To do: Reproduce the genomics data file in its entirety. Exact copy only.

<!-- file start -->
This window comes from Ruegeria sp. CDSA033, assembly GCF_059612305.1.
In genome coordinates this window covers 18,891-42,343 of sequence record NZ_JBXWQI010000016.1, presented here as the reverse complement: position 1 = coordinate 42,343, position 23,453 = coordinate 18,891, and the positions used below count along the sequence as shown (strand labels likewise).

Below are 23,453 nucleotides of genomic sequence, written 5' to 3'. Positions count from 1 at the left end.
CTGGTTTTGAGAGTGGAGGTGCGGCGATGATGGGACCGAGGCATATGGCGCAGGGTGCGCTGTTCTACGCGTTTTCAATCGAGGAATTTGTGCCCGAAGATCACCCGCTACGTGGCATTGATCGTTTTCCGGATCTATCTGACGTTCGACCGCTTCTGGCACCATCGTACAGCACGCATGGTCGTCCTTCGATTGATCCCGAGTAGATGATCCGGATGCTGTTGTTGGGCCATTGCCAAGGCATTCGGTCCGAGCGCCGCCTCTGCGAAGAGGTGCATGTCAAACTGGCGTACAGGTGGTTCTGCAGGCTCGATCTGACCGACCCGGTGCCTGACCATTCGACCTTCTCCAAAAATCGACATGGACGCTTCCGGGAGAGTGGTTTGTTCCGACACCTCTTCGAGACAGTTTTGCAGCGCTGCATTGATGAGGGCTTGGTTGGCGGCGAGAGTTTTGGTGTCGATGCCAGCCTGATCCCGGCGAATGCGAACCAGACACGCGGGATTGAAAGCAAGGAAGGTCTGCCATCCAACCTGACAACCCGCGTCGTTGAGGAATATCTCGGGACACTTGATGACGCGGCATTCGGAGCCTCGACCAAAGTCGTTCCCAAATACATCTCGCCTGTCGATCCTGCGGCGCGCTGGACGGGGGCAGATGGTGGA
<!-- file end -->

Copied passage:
This window comes from Ruegeria sp. CDSA033, assembly GCF_059612305.1.
In genome coordinates this window covers 18,891-42,343 of sequence record NZ_JBXWQI010000016.1, presented here as the reverse complement: position 1 = coordinate 42,343, position 23,453 = coordinate 18,891, and the positions used below count along the sequence as shown (strand labels likewise).

Below are 23,453 nucleotides of genomic sequence, written 5' to 3'. Positions count from 1 at the left end.
CTGGTTTTGAGAGTGGAGGTGCGGCGATGATGGGACCGAGGCATATGGCGCAGGGTGCGCTGTTCTACGCGTTTTCAATCGAGGAATTTGTGCCCGAAGATCACCCGCTACGTGGCATTGATCGTTTTCCGGATCTATCTGACGTTCGACCGCTTCTGGCACCATCGTACAGCACGCATGGTCGTCCTTCGATTGATCCCGAGTAGATGATCCGGATGCTGTTGTTGGGCCATTGCCAAGGCATTCGGTCCGAGCGCCGCCTCTGCGAAGAGGTGCATGTCAAACTGGCGTACAGGTGGTTCTGCAGGCTCGATCTGACCGACCCGGTGCCTGACCATTCGACCTTCTCCAAAAATCGACATGGACGCTTCCGGGAGAGTGGTTTGTTCCGACACCTCTTCGAGACAGTTTTGCAGCGCTGCATTGATGAGGGCTTGGTTGGCGGCGAGAGTTTTGGTGTCGATGCCAGCCTGATCCCGGCGAATGCGAACCAGACACGCGGGATTGAAAGCAAGGAAGGTCTGCCATCCAACCTGACAACCCGCGTCGTTGAGGAATATCTCGGGACACTTGATGACGCGGCATTCGGAGCCTCGACCAAAGTCGTTCCCAAATACATCTCGCCTGTCGATCCTGCGGCGCGCTGGACGGGGGCAGATGGTGGA